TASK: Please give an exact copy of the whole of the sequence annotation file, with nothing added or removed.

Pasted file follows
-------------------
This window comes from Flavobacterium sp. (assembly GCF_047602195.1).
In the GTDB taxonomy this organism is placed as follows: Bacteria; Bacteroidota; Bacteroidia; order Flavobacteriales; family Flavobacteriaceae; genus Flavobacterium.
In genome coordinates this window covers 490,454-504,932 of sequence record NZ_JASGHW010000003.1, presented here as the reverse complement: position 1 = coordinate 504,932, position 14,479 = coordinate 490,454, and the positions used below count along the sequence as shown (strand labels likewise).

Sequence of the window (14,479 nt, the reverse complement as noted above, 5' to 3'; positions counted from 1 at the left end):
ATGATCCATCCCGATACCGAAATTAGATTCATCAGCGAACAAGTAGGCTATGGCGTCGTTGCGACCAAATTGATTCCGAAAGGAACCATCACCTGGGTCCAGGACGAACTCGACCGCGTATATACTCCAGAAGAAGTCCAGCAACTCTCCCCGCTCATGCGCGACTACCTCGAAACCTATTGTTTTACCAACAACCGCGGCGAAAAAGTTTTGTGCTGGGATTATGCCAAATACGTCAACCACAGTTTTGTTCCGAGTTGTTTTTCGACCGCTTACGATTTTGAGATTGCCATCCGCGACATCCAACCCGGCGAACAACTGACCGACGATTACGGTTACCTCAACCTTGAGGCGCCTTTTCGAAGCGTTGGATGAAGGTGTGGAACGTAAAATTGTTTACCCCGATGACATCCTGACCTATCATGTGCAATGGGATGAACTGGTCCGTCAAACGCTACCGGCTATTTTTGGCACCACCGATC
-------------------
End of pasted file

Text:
This window comes from Flavobacterium sp. (assembly GCF_047602195.1).
In the GTDB taxonomy this organism is placed as follows: Bacteria; Bacteroidota; Bacteroidia; order Flavobacteriales; family Flavobacteriaceae; genus Flavobacterium.
In genome coordinates this window covers 490,454-504,932 of sequence record NZ_JASGHW010000003.1, presented here as the reverse complement: position 1 = coordinate 504,932, position 14,479 = coordinate 490,454, and the positions used below count along the sequence as shown (strand labels likewise).

Sequence of the window (14,479 nt, the reverse complement as noted above, 5' to 3'; positions counted from 1 at the left end):
ATGATCCATCCCGATACCGAAATTAGATTCATCAGCGAACAAGTAGGCTATGGCGTCGTTGCGACCAAATTGATTCCGAAAGGAACCATCACCTGGGTCCAGGACGAACTCGACCGCGTATATACTCCAGAAGAAGTCCAGCAACTCTCCCCGCTCATGCGCGACTACCTCGAAACCTATTGTTTTACCAACAACCGCGGCGAAAAAGTTTTGTGCTGGGATTATGCCAAATACGTCAACCACAGTTTTGTTCCGAGTTGTTTTTCGACCGCTTACGATTTTGAGATTGCCATCCGCGACATCCAACCCGGCGAACAACTGACCGACGATTACGGTTACCTCAACCTTGAGGCGCCTTTTCGAAGCGTTGGATGAAGGTGTGGAACGTAAAATTGTTTACCCCGATGACATCCTGACCTATCATGTGCAATGGGATGAACTGGTCCGTCAAACGCTACCGGCTATTTTTGGCACCACCGATC